Lately, the borders of Charlotte's culinary explosion have begun to blur: Not all is as new as perceived. New school locavores sometimes forget that Charlotte's forgotten gastronomic past included "fresh my farm" vegetables (the slogan used on signs, menus, and yes, painted on the building at Gus Bacogeorge's Gus' Sir Beef, a "meat and three" restaurant), a favorite side in the old-style "meat and three" restaurants that thrived in the city for a time. They have also forgotten the Price's Chicken Coop that used to raise their own chickens, and orangeade was the drink to sip when eating hot dogs at Wad's on East Boulevard or grilled cheese sandwiches at the counter at Park Place Pharmacy in Myers Park. Orangeade is made with fresh oranges and is similar to the popular San Pellegrino Aranciata, but without the fizz.
Now, orangeade and other comforts foods of Charlotte's past are mixed together with new dishes at Letty's in Plaza Midwood, which opened last December. Owner Letty Ketner, known to many Charlotteans from her days at Hotel Charlotte, a now-gone restaurant in Cotswold, took over the space that was formerly Foskoskies Neighborhood Café. Before that, the location had been the original site of Pike's Soda Shop. The old pop shop counter, now a bar, lives on at Letty's, as does Pike's recipe for its classic pecan chicken oozing with honey, still sided with a ubiquitous 1950s-styled broccoli and cheese casserole.
The 80-seat space includes a patio in the rear and a side dining area. And since Letty's is not on the main drag of Plaza Midwood, the interior is more whimsical than P-M funky. But what lures people to a neighborhood spot has always been the promise of authenticity and a strong sense of community. You will find that here.
The casual menu at Letty's is a streamlined eclectic mix of today's simple tastes with conspicuous echoes of the past. Vegan lentil soup is on the list with shrimp creole, a recipe from Hotel Charlotte. Shrimp and cheese grits reside next to vegetarian meatloaf. Most of the items on the menu come in both full and small orders, with full orders under $13.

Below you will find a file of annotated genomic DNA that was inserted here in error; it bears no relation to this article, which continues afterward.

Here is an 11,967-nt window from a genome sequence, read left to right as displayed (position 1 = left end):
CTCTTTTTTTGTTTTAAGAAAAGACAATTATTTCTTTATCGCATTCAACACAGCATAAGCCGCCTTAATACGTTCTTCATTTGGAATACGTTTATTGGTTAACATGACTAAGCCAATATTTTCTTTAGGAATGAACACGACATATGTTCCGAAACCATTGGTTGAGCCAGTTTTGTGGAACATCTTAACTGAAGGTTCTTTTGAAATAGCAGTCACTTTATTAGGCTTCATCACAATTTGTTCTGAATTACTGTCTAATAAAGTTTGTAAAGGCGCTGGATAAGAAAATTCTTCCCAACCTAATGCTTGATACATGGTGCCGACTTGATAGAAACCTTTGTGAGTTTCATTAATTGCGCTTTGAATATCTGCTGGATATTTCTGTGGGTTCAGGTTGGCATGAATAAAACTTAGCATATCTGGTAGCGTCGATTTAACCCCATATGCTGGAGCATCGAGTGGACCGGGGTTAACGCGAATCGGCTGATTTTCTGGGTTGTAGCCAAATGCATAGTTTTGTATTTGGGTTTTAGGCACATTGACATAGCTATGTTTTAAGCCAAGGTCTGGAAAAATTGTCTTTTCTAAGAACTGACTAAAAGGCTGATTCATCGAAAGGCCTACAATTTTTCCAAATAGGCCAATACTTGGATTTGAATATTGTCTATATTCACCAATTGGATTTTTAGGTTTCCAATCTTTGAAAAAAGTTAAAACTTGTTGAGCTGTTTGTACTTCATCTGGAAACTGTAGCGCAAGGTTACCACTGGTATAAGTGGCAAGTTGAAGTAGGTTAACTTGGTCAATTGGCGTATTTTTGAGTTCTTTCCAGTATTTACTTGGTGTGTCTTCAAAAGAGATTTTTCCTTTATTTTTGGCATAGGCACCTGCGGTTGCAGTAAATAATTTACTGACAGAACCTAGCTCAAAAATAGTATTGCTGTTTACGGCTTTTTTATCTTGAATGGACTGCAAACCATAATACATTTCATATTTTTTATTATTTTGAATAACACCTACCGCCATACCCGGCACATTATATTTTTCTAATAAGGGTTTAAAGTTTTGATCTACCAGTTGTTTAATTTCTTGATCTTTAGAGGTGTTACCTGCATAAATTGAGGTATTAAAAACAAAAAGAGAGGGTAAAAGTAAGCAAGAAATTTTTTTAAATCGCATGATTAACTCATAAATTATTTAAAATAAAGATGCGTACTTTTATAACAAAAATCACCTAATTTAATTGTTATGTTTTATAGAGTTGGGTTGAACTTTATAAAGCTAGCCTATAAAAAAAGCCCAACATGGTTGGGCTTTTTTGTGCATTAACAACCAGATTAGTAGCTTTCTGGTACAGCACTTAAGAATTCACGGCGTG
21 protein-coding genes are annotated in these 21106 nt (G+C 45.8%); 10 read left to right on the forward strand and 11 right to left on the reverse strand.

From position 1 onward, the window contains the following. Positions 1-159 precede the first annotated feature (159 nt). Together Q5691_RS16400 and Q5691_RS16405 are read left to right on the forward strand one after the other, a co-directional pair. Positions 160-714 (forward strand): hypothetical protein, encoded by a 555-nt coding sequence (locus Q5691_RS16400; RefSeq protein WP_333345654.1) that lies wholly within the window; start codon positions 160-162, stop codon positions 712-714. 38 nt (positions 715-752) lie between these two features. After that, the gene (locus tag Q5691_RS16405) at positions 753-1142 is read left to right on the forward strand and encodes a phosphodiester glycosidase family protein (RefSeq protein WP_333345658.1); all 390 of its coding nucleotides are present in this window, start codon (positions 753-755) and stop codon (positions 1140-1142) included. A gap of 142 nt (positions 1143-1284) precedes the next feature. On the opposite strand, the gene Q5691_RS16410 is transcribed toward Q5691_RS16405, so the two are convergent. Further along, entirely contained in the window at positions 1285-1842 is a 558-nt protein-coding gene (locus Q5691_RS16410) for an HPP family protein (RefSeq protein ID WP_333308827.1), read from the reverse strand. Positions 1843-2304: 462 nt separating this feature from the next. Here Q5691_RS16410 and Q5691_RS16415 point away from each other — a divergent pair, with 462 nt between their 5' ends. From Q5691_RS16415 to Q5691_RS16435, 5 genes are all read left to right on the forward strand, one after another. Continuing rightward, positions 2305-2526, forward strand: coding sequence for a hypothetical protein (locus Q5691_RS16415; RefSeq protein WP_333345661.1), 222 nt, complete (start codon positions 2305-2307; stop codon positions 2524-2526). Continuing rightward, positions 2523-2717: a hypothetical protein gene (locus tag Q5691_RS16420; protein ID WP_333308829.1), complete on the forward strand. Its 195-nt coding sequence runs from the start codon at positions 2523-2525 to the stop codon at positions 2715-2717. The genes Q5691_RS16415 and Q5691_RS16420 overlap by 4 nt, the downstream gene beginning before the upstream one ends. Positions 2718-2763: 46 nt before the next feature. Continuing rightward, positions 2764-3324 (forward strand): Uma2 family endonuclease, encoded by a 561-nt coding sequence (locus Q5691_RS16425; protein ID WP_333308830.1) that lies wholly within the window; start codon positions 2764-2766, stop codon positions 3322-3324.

The sizzling shrimp starter with its pronounced garlicky flavored scampi has an abundance of medium-sized shrimp. Letty's stack-the-app is the rather heavy-handed "Hummacho" with layers of pita, Turkish accented ground beef, pinto beans and a cloak of thick hummus, studded with feta cheese, banana peppers and sour cream.
Sandwiches and entrées are tweaked with just enough to keep things going. The Carolina burger is a hefty patty tucked into a Portuguese bun and slathered with house-made beef chili, cabbage slaw and mustard — and is cooked to preference. The beer-battered haddock, served with a gaggle of potato wedges, is a fine rendition of fish and chips and pretty much perfect: crunchy, relatively greaseless and full of finfish flavor. Some items, though, require attention from the kitchen — the fried okra needs a dusting shake before frying. If dessert feels like overkill, order another biscuit.
Food is delivered by a cheerful fleet of servers. You can tell that service is the priority here. Ketner has always worked the front of the house, which may be why she seems to know at least half the customers who enter her place. All customers are greeted with a smile. Some get hugs. I expect no one is a stranger on the second go.
Letty's is not a throwback to Old Charlotte by any means, although this is the first place I can remember that offers the same version of an entrée dish — the honey-pecan chicken — through three successive restaurants. For those who used to frequent Charlotte's iconic neighborhood eateries now gone, some of their flavors live here. For new folks, Letty's offers homey and satisfying food at inexpensive prices. This is the type of neighborhood place where a family of four can eat familiar and comforting food inexpensively — and get a malted milkshake or old school orangeade, to boot.